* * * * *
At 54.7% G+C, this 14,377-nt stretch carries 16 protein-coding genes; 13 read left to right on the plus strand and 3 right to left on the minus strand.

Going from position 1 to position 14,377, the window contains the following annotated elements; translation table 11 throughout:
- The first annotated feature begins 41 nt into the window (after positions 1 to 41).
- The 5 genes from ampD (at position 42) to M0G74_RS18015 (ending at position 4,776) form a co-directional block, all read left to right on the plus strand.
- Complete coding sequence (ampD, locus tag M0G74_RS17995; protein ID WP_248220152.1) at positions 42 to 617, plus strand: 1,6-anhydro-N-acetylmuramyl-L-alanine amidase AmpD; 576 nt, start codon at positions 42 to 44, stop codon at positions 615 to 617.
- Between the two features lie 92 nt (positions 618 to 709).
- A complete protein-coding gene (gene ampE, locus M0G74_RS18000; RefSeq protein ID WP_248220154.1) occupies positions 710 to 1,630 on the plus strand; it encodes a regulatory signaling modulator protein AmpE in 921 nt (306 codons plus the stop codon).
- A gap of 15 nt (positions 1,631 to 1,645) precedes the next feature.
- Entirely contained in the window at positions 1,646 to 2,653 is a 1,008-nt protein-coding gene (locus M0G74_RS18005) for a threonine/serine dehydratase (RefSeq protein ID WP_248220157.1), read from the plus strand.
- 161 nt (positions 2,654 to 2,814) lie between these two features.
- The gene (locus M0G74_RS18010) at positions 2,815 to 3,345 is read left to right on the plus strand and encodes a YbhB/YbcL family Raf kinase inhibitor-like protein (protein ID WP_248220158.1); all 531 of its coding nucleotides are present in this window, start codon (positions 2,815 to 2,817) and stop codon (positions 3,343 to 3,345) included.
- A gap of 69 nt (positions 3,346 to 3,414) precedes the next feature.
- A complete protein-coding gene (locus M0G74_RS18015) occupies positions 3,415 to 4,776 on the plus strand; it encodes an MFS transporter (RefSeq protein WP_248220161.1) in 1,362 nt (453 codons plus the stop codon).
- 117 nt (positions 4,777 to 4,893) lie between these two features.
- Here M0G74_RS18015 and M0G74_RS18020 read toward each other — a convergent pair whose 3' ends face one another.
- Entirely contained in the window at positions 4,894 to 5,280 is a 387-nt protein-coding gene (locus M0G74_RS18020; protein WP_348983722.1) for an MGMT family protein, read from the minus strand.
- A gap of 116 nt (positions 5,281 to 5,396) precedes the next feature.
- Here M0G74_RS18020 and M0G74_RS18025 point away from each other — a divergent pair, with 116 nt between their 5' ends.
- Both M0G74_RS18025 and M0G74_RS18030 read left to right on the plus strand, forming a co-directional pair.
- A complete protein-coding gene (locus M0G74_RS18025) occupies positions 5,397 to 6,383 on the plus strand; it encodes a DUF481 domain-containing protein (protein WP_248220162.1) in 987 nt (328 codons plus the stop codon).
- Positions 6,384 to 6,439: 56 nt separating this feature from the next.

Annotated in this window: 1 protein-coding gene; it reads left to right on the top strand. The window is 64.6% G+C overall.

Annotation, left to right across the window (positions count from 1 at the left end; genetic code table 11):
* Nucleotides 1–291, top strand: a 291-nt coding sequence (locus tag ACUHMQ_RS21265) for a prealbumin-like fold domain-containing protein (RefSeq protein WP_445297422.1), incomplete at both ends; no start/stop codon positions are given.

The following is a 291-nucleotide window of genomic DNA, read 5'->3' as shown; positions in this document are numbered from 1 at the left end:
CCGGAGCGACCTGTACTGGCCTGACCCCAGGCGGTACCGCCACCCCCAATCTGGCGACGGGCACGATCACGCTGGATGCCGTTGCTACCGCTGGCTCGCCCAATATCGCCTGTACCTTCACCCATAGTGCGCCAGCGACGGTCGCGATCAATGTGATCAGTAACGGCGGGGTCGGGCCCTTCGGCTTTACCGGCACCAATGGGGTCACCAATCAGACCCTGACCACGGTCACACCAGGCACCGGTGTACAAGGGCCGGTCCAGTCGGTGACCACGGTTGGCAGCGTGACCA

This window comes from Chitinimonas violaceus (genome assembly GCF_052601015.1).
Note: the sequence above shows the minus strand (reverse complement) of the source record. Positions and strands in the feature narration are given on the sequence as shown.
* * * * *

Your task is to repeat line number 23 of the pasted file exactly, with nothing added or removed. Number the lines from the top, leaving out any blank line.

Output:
Annotation, left to right across the window (positions count from 1 at the left end; genetic code table 11):